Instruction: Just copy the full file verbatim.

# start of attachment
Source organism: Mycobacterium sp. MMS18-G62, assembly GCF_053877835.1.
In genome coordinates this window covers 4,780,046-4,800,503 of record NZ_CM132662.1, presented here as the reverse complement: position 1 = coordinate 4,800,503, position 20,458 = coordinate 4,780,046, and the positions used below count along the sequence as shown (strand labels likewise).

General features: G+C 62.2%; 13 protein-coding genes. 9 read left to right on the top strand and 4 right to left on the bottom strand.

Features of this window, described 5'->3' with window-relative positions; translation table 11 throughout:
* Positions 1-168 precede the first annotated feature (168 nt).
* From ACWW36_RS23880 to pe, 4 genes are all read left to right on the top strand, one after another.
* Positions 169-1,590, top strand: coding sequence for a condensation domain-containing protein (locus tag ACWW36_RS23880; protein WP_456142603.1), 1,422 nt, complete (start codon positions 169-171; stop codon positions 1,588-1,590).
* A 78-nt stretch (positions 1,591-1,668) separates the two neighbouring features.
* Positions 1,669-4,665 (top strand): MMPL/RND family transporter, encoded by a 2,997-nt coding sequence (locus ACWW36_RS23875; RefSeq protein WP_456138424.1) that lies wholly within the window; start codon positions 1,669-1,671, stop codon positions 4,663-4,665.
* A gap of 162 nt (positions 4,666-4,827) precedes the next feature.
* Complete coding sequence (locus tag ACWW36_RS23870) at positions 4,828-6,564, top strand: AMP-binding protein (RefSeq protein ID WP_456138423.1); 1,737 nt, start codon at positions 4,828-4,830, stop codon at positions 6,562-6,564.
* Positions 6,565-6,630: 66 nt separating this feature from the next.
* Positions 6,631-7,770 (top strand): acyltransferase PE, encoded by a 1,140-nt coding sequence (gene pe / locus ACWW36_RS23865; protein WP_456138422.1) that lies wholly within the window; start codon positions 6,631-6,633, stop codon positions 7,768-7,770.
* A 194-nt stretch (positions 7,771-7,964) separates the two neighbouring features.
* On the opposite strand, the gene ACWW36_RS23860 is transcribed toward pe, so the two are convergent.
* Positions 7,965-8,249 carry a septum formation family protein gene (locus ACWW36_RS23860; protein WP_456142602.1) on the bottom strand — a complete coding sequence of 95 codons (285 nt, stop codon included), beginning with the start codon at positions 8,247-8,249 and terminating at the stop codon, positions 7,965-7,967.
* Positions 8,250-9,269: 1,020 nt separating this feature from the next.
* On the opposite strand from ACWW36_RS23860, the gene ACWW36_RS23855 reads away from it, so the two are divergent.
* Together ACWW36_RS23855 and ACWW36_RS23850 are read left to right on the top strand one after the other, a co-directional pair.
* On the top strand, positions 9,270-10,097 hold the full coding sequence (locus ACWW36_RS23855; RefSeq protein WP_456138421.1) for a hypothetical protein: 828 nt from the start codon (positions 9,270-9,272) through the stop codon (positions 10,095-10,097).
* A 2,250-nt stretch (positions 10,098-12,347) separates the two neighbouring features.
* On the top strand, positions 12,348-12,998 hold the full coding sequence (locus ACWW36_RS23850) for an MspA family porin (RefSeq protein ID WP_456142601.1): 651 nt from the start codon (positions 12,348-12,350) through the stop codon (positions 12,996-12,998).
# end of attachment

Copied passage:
Source organism: Mycobacterium sp. MMS18-G62, assembly GCF_053877835.1.
In genome coordinates this window covers 4,780,046-4,800,503 of record NZ_CM132662.1, presented here as the reverse complement: position 1 = coordinate 4,800,503, position 20,458 = coordinate 4,780,046, and the positions used below count along the sequence as shown (strand labels likewise).

General features: G+C 62.2%; 13 protein-coding genes. 9 read left to right on the top strand and 4 right to left on the bottom strand.

Features of this window, described 5'->3' with window-relative positions; translation table 11 throughout:
* Positions 1-168 precede the first annotated feature (168 nt).
* From ACWW36_RS23880 to pe, 4 genes are all read left to right on the top strand, one after another.
* Positions 169-1,590, top strand: coding sequence for a condensation domain-containing protein (locus tag ACWW36_RS23880; protein WP_456142603.1), 1,422 nt, complete (start codon positions 169-171; stop codon positions 1,588-1,590).
* A 78-nt stretch (positions 1,591-1,668) separates the two neighbouring features.
* Positions 1,669-4,665 (top strand): MMPL/RND family transporter, encoded by a 2,997-nt coding sequence (locus ACWW36_RS23875; RefSeq protein WP_456138424.1) that lies wholly within the window; start codon positions 1,669-1,671, stop codon positions 4,663-4,665.
* A gap of 162 nt (positions 4,666-4,827) precedes the next feature.
* Complete coding sequence (locus tag ACWW36_RS23870) at positions 4,828-6,564, top strand: AMP-binding protein (RefSeq protein ID WP_456138423.1); 1,737 nt, start codon at positions 4,828-4,830, stop codon at positions 6,562-6,564.
* Positions 6,565-6,630: 66 nt separating this feature from the next.
* Positions 6,631-7,770 (top strand): acyltransferase PE, encoded by a 1,140-nt coding sequence (gene pe / locus ACWW36_RS23865; protein WP_456138422.1) that lies wholly within the window; start codon positions 6,631-6,633, stop codon positions 7,768-7,770.
* A 194-nt stretch (positions 7,771-7,964) separates the two neighbouring features.
* On the opposite strand, the gene ACWW36_RS23860 is transcribed toward pe, so the two are convergent.
* Positions 7,965-8,249 carry a septum formation family protein gene (locus ACWW36_RS23860; protein WP_456142602.1) on the bottom strand — a complete coding sequence of 95 codons (285 nt, stop codon included), beginning with the start codon at positions 8,247-8,249 and terminating at the stop codon, positions 7,965-7,967.
* Positions 8,250-9,269: 1,020 nt separating this feature from the next.
* On the opposite strand from ACWW36_RS23860, the gene ACWW36_RS23855 reads away from it, so the two are divergent.
* Together ACWW36_RS23855 and ACWW36_RS23850 are read left to right on the top strand one after the other, a co-directional pair.
* On the top strand, positions 9,270-10,097 hold the full coding sequence (locus ACWW36_RS23855; RefSeq protein WP_456138421.1) for a hypothetical protein: 828 nt from the start codon (positions 9,270-9,272) through the stop codon (positions 10,095-10,097).
* A 2,250-nt stretch (positions 10,098-12,347) separates the two neighbouring features.
* On the top strand, positions 12,348-12,998 hold the full coding sequence (locus ACWW36_RS23850) for an MspA family porin (RefSeq protein ID WP_456142601.1): 651 nt from the start codon (positions 12,348-12,350) through the stop codon (positions 12,996-12,998).